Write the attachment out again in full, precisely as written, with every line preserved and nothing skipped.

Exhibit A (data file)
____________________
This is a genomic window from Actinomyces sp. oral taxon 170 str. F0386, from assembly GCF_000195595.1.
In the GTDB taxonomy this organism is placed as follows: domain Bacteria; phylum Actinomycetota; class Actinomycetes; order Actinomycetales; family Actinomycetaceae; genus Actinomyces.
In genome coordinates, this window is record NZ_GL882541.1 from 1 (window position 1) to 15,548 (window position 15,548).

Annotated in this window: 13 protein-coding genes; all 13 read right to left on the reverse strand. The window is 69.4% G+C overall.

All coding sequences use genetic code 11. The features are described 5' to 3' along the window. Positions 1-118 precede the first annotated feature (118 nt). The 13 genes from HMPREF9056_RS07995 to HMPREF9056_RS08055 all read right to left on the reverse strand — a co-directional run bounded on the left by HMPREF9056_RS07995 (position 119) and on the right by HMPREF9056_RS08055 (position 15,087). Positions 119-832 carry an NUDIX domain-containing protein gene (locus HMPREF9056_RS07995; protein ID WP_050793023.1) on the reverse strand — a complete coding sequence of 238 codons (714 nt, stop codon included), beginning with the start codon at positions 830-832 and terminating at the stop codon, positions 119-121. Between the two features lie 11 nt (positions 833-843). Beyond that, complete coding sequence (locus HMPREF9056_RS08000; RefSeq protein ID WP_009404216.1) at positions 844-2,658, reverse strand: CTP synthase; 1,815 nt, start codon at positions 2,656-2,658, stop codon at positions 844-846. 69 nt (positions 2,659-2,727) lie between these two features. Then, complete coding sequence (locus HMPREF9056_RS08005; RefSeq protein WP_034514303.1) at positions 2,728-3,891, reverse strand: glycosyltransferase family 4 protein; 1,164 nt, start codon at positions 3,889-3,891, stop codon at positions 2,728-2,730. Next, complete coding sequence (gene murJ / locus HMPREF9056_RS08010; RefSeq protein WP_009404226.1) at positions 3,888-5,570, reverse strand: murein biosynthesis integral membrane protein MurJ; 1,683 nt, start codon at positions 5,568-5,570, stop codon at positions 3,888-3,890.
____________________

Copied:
This is a genomic window from Actinomyces sp. oral taxon 170 str. F0386, from assembly GCF_000195595.1.
In the GTDB taxonomy this organism is placed as follows: domain Bacteria; phylum Actinomycetota; class Actinomycetes; order Actinomycetales; family Actinomycetaceae; genus Actinomyces.
In genome coordinates, this window is record NZ_GL882541.1 from 1 (window position 1) to 15,548 (window position 15,548).

Annotated in this window: 13 protein-coding genes; all 13 read right to left on the reverse strand. The window is 69.4% G+C overall.

All coding sequences use genetic code 11. The features are described 5' to 3' along the window. Positions 1-118 precede the first annotated feature (118 nt). The 13 genes from HMPREF9056_RS07995 to HMPREF9056_RS08055 all read right to left on the reverse strand — a co-directional run bounded on the left by HMPREF9056_RS07995 (position 119) and on the right by HMPREF9056_RS08055 (position 15,087). Positions 119-832 carry an NUDIX domain-containing protein gene (locus HMPREF9056_RS07995; protein ID WP_050793023.1) on the reverse strand — a complete coding sequence of 238 codons (714 nt, stop codon included), beginning with the start codon at positions 830-832 and terminating at the stop codon, positions 119-121. Between the two features lie 11 nt (positions 833-843). Beyond that, complete coding sequence (locus HMPREF9056_RS08000; RefSeq protein ID WP_009404216.1) at positions 844-2,658, reverse strand: CTP synthase; 1,815 nt, start codon at positions 2,656-2,658, stop codon at positions 844-846. 69 nt (positions 2,659-2,727) lie between these two features. Then, complete coding sequence (locus HMPREF9056_RS08005; RefSeq protein WP_034514303.1) at positions 2,728-3,891, reverse strand: glycosyltransferase family 4 protein; 1,164 nt, start codon at positions 3,889-3,891, stop codon at positions 2,728-2,730. Next, complete coding sequence (gene murJ / locus HMPREF9056_RS08010; RefSeq protein WP_009404226.1) at positions 3,888-5,570, reverse strand: murein biosynthesis integral membrane protein MurJ; 1,683 nt, start codon at positions 5,568-5,570, stop codon at positions 3,888-3,890.